She did, however, increase our workloads - shoveling as many of her responsibilities as she could onto us, delegating even simple tasks rather than do them herself. The feeling i and my colleagues had was that she was creating a paper trail so she'd have grounds to write us up/get us fired in retaliation. Fast forward to a month ago, and I had a meeting scheduled with her over something, with a very short time to do it in. I go into her office, and she hands me a form where she's written me up for "insubordination". It's completely and utterly bogus, all based around two short emails I sent her in fairly quick succession over a short-notice meeting I tried to schedule with her from two days before. I sent one email asking if she could meet, then shortly after sent another saying "Scratch that, I realized I won't have time to do that and get to practice on time." She took my emailing her with the phrase "Scratch that" as rude and insubordinate, despite us having an established history of fairly informal communication via text and email.
Here's where it gets interesting. Right before handing me the notice, she told me that we don't communicate enough and she wants us to talk more. I of course pointed out the absurdity of telling me we should talk more, and then taking offense at a simple email and formally writing me up without talking to me about it. She wasn't interested in that line of thinking. So, I immediately took the email and went to see her boss about it. I gave him the 2 minute run down, handed him the form. He said it was ridiculous, photocopied it, and then told me not to respond, and not to worry about it at all. So I've left it alone since. She's still barely competent, still not doing her job well.
Last week in our staff meeting, she asked us, for the first time since I took the job, what she could do to make our jobs easier. It actually came across as sincere, which was shocking from a woman who has been lazy, dishonest and downright crappy. None of us had an easy answer because this came out of the blue. I decided it might be worth meeting with her to try to clear the air. So, I've tentatively scheduled an informal lunch meeting with her tomorrow. I don't want to spend my time at my job watching my back because of the knife I think she is currently sharpening to stick there. At the same time I work in an at-will state and I'm a white male - the most fire-able of commodities even though I am excellent at my job. Is meeting with her and trying to clear the air a bad idea? Is it stupid of me to think she might handle this like an adult, talk about the issues we've had and try to sort it all out? Should I keep the lunch light, informal and not touch on anything substantial?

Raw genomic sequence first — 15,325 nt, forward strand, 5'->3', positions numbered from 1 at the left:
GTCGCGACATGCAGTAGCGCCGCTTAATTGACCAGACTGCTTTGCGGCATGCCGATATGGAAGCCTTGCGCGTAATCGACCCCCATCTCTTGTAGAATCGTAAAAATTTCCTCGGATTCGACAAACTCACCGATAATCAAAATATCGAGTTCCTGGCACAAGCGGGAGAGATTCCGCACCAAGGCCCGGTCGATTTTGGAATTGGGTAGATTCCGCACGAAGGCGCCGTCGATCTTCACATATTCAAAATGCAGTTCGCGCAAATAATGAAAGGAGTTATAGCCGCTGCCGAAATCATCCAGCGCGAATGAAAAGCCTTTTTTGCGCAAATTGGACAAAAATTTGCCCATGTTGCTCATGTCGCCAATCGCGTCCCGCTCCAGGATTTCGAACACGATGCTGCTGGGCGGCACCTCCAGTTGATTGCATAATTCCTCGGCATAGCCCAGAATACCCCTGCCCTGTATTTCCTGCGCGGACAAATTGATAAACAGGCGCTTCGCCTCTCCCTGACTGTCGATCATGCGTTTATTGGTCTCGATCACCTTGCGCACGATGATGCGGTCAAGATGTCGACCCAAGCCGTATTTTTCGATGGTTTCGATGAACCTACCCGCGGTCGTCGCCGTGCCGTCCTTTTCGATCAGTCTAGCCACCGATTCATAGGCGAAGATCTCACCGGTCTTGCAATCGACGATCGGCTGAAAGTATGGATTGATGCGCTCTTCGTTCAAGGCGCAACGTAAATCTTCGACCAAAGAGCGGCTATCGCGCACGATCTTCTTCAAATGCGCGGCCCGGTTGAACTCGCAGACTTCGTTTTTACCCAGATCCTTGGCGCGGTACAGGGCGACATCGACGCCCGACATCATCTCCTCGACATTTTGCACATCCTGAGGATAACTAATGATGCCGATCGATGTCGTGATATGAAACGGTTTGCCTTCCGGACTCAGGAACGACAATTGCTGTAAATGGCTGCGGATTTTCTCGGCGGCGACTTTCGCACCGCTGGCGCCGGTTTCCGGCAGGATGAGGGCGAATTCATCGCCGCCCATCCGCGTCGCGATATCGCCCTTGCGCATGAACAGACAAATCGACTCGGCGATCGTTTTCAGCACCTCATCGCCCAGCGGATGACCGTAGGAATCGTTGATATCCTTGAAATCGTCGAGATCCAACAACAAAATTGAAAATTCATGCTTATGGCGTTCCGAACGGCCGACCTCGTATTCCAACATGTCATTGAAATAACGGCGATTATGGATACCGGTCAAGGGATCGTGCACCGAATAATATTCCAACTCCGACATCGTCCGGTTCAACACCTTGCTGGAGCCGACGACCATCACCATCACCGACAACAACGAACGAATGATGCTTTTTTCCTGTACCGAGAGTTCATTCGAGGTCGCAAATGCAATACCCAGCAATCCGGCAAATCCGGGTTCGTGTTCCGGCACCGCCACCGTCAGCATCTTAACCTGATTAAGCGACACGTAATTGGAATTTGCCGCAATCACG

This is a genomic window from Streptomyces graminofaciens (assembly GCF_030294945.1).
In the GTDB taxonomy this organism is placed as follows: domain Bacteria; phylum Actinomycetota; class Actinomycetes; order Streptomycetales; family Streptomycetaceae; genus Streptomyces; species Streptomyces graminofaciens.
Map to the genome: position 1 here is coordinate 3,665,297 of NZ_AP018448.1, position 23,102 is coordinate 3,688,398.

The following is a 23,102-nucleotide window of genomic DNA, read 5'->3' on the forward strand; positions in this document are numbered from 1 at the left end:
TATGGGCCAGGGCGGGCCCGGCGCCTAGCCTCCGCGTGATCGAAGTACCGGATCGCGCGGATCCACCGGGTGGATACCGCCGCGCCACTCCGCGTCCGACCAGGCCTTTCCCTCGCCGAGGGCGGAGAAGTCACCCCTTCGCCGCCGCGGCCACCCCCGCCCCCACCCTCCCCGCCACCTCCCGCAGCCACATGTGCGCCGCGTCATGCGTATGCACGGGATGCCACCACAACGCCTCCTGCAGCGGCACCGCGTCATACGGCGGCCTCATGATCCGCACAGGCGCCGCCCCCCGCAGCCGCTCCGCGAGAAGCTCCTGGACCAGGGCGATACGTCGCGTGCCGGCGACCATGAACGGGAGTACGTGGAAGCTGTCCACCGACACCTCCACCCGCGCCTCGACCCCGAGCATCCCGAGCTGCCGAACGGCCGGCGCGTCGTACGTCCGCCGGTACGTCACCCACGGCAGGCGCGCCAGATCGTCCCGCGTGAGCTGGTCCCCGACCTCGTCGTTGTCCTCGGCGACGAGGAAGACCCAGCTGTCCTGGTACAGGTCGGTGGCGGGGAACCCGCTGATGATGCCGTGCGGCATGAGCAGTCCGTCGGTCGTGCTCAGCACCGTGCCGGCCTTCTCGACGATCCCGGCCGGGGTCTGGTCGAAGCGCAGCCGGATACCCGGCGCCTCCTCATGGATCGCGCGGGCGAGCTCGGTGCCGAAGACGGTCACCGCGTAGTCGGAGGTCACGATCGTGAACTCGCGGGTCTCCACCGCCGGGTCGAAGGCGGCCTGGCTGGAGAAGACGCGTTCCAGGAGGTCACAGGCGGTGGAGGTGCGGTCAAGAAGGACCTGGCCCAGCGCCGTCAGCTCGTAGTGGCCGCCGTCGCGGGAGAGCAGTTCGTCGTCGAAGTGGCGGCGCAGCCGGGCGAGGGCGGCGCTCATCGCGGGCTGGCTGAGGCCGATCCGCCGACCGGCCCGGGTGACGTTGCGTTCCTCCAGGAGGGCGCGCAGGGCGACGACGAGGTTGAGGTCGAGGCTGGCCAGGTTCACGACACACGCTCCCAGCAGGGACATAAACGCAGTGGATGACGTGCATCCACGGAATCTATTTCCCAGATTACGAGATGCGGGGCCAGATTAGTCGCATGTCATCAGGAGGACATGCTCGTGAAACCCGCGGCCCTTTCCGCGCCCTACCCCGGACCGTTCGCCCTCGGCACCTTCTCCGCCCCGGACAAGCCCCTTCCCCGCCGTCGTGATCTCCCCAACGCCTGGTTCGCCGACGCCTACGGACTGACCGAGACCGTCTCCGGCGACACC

Hive mind I ask thee: what is my best course of action?
I can't think that a whole lot of good will come from this. I'm fortunate enough to train at a Crossfit gym where the owner/head trainer is a woman who has qualified for the Crossfit Games 4 years in a row. She's an absolute animal. However maintaining that level of strength and fitness is basically a full-time job for her, and she's something of a freak of nature in many regards. Push comes to shove, the number of women who are truly physically capable enough to take arms beside men on the front lines and genuinely hold their own from a strength/endurance perspective are so few that I think this entire exercise is a bit of a farce.
Quote from: TheEgoWhip on January 02, 2014, 04:51:56 AM
Saw it tonight with the girlfriend, and we also really liked it.
Spoiler for Hiden:
The only thing that took me out of the moment in the entire movie was his ability to get clear cell reception in the most remote places... 18,000 ft up in the Himalayas... On a remote stretch of road between the only two cities in Iceland..Afghanistan... When I went to Europe last year my Verizon smartphone wouldn't work on their network without some insane world plan (Gfs Iphone was a simple phone call to turn worldwide data on tho ) and how was his old school flip phone even working after a swim in the north Atlantic? Girlfriend really liked the Benjiman Button daydream too.
Spoiler for Hiden:
For what it's worth, I believe you can now get mobile internet access on Mount Everest, so getting a cell phone signal isn't out of the question.
You know the more I think about it as a result of this discussion, the more I realize a huge part of why I didn't like the movie: there were no surprises. Not in the "I needed a plot twist" kind of way, but just that virtually every aspect of the movie was utterly predictable because it followed so many cliches and tropes.
Spoiler for Hiden:
From the moment the brother died, I right away sensed the surviving brother would go off and quit the program into a spot of obscurity. The two scientists - you just *knew* there was going to be a last second revelation regarding the portal. You knew the Japanese girl was going to flake out only to come up big when it really mattered. You knew the aussie asshole was going to get saved by them and begrudgingly admit his respect. The moment the commander guy talked about not being able to survive another spell in a Jaeger due to his previous radiation exposure you knew he was going to get in one to save the day. It was just one after the other of absurdly predictable moments. There have been plenty of action movies that were fairly brainless with decently large plot holes. Plenty that were *largely* predictable. But the utter degree to which all of the plot developments in this movie could be predicted was just a deal breaker for me.